Some were born into slavery. Most were from southern states that had fought on the side of the Confederacy. At least one man had served in the Union Army.
The most common connection, however, among the 23 African Americans was their decision to settle in a remote, arid valley in the eastern Mojave Desert during the first half of the 20th century.
The choice seemed like a chance to start fresh and work hard for a plot they could call their own.
Their stories had been relatively untold until uncovered in research over the past decade. And never visually so far.
“Contradictions – Bringing the Past Forward” is a new exhibition by artist Barbara Gothard that opened at the Victor Valley Museum last week.
The installation includes 23 digital paintings printed on raw linen canvas, each depicting a black farmer who worked in the Lanfair Valley, a remote area near the California-Nevada border now encompassed by the Mojave National Preserve.
Their hard work eventually earned them ownership of land in one of the most unforgiving environments on the planet.
“When Barbara brought this ongoing project to our attention, we immediately recognized the great value of her research and knew there would be a public fascination with this intersection of regional history and art,” said Melissa Russo, director of the San Bernardino County Museum. “It’s truly innovative storytelling, and we’re thrilled to help promote its interpretations through this exhibition.”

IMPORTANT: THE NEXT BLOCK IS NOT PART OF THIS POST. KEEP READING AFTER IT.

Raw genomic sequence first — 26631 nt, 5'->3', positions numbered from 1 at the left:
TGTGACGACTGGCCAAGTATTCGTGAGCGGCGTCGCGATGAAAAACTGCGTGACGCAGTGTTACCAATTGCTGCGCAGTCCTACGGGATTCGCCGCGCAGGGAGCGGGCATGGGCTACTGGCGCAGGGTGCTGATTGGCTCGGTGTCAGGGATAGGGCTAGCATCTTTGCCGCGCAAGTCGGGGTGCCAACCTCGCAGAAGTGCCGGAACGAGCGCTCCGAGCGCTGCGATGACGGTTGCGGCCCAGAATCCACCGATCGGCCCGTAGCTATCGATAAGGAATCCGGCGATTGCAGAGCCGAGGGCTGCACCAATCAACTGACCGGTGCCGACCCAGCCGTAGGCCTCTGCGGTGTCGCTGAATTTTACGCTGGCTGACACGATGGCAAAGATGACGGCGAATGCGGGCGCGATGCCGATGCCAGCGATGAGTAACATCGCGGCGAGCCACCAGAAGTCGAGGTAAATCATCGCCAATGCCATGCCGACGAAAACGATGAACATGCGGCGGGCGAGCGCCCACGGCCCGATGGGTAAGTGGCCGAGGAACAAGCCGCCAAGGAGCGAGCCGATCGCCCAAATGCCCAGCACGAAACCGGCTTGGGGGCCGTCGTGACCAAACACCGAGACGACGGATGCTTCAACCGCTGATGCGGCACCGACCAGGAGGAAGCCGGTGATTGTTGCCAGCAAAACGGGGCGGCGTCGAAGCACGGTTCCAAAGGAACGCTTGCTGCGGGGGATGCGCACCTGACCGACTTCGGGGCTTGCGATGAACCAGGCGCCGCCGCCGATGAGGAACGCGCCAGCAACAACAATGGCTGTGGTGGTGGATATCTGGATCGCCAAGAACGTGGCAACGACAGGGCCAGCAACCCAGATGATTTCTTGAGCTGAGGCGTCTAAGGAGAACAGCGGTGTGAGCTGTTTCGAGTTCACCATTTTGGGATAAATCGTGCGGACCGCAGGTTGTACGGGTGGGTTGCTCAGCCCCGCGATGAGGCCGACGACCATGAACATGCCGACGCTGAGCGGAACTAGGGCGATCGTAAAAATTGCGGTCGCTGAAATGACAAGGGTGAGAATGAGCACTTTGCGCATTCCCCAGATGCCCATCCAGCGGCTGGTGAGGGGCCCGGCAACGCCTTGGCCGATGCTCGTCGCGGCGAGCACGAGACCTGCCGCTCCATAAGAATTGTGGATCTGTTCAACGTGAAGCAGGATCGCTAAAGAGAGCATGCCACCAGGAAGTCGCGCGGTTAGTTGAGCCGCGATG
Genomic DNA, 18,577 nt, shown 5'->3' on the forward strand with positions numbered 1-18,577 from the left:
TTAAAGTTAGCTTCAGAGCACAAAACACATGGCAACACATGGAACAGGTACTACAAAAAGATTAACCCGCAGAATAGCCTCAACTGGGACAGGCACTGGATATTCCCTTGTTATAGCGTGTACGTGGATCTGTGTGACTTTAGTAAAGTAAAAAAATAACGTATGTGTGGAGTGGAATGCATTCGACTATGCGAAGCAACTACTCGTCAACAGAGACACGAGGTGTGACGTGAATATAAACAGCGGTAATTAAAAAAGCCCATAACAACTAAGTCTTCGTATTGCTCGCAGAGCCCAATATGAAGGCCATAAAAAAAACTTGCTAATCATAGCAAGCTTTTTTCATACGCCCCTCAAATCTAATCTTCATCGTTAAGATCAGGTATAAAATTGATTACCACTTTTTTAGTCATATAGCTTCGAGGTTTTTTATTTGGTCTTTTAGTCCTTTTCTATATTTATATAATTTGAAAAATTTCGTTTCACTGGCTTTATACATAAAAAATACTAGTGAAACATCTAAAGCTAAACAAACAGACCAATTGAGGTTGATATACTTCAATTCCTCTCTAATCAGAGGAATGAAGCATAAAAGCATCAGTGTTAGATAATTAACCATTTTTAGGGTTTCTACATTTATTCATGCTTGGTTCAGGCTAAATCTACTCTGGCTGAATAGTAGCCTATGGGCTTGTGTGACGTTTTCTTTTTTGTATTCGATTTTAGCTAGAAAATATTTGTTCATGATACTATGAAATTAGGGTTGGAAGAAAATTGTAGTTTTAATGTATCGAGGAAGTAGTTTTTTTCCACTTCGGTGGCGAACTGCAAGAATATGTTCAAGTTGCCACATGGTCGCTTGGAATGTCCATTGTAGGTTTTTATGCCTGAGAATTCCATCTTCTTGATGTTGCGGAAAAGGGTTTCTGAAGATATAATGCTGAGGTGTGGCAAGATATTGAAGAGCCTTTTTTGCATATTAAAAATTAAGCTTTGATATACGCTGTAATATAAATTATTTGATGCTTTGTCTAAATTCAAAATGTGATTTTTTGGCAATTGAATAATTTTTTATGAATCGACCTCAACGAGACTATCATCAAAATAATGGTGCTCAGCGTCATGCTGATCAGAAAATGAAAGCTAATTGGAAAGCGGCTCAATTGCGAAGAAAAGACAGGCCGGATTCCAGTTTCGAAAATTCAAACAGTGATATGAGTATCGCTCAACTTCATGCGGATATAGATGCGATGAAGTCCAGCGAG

Gothard, who is based in Palm Springs, said the inspiration for the project came “by chance”. Three years ago, she was looking for artists in the Mojave Desert when she came across a 2017 article written for the Inland Valley Daily Bulletin.
The article, written by Joe Blackstock, highlighted an advertisement published in a Los Angeles newspaper in 1910 with the headline “An Appeal to Colored Men”.
The ad was posted by the Eldorado Gold Star Mining Company, an organization owned by African Americans.
Their intention was to develop a “Tuskegee Institute West,” modeled after the historically black University of Alabama, Gothard said.
“They would recruit African Americans to settle there and then teach them the mining and agricultural elements so that they could become self-sufficient,” she added.
The year the announcement was placed, the Lanfair and two other Mojave Valleys opened up to the farm. Under federal laws first passed in 1862, a person could acquire rights to 160 acres or more of land under certain conditions.
They had to pay a small deposit fee, build a house 10 feet by 10 feet or more, have a certain number of acres under cultivation, and live on the land for three years, according to the National Park Service.
The publicity piqued Gotthard’s interest and with more digging, she eventually became “phone buddies” with Dennis Casebier.
Casebier, who died last year, founded the Mojave Desert Heritage and Cultural Association in Goffs, a small community south of the Lanfair Valley.
His pioneering research on black homesteaders included interviewing hundreds of East Mojave residents and their descendants and researching copies of records containing patents or deeds a homesteader would receive once he completed the terms.